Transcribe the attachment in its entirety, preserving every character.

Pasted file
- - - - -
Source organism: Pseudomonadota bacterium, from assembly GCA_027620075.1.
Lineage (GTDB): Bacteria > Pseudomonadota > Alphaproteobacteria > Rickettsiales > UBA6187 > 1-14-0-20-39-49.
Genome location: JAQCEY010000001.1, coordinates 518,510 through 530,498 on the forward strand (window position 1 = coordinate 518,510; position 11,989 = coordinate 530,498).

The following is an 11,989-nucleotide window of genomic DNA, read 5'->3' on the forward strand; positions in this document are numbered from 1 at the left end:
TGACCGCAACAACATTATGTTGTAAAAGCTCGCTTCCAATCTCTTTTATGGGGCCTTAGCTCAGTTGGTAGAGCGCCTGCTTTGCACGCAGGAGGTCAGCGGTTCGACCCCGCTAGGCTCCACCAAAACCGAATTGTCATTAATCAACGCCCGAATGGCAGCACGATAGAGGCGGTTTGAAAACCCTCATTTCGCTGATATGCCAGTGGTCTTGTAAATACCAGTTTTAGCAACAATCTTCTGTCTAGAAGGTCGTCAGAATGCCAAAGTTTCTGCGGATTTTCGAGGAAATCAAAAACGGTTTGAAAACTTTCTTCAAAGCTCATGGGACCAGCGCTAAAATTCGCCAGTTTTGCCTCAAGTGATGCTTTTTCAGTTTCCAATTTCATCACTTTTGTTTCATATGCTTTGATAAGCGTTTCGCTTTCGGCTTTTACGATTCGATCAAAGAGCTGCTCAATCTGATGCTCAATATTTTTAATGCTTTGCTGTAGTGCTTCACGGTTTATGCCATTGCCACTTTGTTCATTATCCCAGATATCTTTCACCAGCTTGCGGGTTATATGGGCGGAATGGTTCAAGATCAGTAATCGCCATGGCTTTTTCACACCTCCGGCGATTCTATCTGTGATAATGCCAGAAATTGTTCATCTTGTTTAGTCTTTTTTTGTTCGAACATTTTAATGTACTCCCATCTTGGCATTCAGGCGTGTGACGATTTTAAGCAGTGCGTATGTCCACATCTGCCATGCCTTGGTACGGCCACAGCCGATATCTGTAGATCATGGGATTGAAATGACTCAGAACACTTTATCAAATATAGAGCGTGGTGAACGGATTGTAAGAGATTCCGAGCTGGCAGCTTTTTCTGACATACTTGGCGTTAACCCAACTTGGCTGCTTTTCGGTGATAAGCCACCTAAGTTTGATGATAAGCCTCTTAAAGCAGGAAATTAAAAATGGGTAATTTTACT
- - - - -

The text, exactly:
Source organism: Pseudomonadota bacterium, from assembly GCA_027620075.1.
Lineage (GTDB): Bacteria > Pseudomonadota > Alphaproteobacteria > Rickettsiales > UBA6187 > 1-14-0-20-39-49.
Genome location: JAQCEY010000001.1, coordinates 518,510 through 530,498 on the forward strand (window position 1 = coordinate 518,510; position 11,989 = coordinate 530,498).

The following is an 11,989-nucleotide window of genomic DNA, read 5'->3' on the forward strand; positions in this document are numbered from 1 at the left end:
TGACCGCAACAACATTATGTTGTAAAAGCTCGCTTCCAATCTCTTTTATGGGGCCTTAGCTCAGTTGGTAGAGCGCCTGCTTTGCACGCAGGAGGTCAGCGGTTCGACCCCGCTAGGCTCCACCAAAACCGAATTGTCATTAATCAACGCCCGAATGGCAGCACGATAGAGGCGGTTTGAAAACCCTCATTTCGCTGATATGCCAGTGGTCTTGTAAATACCAGTTTTAGCAACAATCTTCTGTCTAGAAGGTCGTCAGAATGCCAAAGTTTCTGCGGATTTTCGAGGAAATCAAAAACGGTTTGAAAACTTTCTTCAAAGCTCATGGGACCAGCGCTAAAATTCGCCAGTTTTGCCTCAAGTGATGCTTTTTCAGTTTCCAATTTCATCACTTTTGTTTCATATGCTTTGATAAGCGTTTCGCTTTCGGCTTTTACGATTCGATCAAAGAGCTGCTCAATCTGATGCTCAATATTTTTAATGCTTTGCTGTAGTGCTTCACGGTTTATGCCATTGCCACTTTGTTCATTATCCCAGATATCTTTCACCAGCTTGCGGGTTATATGGGCGGAATGGTTCAAGATCAGTAATCGCCATGGCTTTTTCACACCTCCGGCGATTCTATCTGTGATAATGCCAGAAATTGTTCATCTTGTTTAGTCTTTTTTTGTTCGAACATTTTAATGTACTCCCATCTTGGCATTCAGGCGTGTGACGATTTTAAGCAGTGCGTATGTCCACATCTGCCATGCCTTGGTACGGCCACAGCCGATATCTGTAGATCATGGGATTGAAATGACTCAGAACACTTTATCAAATATAGAGCGTGGTGAACGGATTGTAAGAGATTCCGAGCTGGCAGCTTTTTCTGACATACTTGGCGTTAACCCAACTTGGCTGCTTTTCGGTGATAAGCCACCTAAGTTTGATGATAAGCCTCTTAAAGCAGGAAATTAAAAATGGGTAATTTTACT